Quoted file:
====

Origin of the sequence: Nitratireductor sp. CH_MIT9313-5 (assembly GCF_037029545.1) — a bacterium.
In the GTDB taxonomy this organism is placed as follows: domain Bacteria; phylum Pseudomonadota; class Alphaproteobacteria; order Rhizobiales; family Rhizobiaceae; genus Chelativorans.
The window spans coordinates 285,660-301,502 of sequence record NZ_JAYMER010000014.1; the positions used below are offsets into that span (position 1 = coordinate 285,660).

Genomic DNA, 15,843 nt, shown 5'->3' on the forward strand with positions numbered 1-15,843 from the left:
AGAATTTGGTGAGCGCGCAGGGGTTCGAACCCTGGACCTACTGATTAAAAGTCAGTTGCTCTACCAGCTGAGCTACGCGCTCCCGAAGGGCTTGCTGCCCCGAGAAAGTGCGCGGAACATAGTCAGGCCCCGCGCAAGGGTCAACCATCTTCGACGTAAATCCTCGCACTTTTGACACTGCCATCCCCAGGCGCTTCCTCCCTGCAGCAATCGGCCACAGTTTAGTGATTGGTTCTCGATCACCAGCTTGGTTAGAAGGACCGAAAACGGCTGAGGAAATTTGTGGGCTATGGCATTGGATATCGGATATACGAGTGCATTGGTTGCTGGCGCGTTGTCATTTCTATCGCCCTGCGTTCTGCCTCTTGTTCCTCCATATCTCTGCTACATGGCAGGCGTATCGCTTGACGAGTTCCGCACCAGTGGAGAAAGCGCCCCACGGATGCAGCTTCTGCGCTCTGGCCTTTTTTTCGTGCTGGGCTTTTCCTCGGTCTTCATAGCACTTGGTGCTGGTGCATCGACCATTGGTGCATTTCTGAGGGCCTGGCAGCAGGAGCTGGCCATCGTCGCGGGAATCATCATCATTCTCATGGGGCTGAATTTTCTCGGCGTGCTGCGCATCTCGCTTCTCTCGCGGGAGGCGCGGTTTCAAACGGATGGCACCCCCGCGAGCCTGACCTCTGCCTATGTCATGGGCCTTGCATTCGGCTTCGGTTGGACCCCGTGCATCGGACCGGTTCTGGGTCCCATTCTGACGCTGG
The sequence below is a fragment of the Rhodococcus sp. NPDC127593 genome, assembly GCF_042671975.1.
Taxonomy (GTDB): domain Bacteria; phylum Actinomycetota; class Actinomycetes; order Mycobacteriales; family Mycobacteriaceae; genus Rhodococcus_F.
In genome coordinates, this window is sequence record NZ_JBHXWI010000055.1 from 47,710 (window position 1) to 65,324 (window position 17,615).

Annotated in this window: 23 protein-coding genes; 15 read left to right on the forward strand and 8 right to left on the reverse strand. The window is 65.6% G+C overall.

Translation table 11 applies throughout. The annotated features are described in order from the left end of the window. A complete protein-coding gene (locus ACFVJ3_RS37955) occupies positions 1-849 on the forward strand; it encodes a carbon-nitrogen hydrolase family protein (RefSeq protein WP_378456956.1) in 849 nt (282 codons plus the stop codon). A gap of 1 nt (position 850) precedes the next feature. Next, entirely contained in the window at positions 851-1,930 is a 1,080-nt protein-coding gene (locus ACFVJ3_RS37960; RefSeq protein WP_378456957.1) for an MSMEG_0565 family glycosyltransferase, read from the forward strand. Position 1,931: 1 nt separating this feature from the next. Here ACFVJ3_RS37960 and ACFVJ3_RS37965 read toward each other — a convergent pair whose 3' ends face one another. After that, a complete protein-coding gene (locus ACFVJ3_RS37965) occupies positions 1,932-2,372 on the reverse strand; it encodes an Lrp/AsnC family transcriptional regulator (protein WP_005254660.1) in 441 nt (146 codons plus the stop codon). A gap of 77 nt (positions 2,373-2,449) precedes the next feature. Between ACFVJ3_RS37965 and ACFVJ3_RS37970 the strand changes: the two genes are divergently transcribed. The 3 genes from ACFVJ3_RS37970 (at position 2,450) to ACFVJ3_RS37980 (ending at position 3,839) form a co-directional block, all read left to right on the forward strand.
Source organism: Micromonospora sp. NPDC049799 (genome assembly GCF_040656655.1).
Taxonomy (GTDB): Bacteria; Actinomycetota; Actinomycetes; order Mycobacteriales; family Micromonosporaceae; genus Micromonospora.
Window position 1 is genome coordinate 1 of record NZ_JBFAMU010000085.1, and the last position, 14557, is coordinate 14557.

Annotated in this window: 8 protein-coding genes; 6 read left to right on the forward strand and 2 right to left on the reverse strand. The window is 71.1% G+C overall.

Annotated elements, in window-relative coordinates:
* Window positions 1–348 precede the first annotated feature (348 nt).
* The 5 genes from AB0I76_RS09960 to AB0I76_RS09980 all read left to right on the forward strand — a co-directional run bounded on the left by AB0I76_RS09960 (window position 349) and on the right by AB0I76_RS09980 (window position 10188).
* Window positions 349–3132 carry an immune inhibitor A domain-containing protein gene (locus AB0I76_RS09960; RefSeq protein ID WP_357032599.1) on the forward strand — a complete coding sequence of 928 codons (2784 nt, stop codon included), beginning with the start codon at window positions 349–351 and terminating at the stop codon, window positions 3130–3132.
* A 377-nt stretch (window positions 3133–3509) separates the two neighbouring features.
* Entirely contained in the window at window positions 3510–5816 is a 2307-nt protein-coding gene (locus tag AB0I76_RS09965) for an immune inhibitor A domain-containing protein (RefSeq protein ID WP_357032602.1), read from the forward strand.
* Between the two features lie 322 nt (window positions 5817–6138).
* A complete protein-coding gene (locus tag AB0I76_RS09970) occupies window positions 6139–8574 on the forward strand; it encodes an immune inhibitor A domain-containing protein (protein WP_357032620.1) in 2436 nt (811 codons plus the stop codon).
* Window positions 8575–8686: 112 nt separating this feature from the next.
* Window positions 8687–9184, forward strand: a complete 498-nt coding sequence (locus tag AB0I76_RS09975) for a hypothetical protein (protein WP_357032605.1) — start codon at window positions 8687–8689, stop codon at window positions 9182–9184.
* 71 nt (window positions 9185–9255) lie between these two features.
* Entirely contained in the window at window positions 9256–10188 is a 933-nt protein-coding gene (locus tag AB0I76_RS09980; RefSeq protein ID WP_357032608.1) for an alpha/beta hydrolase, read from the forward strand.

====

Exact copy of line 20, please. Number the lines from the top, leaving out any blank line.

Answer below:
* Entirely contained in the window at window positions 3510–5816 is a 2307-nt protein-coding gene (locus tag AB0I76_RS09965) for an immune inhibitor A domain-containing protein (RefSeq protein ID WP_357032602.1), read from the forward strand.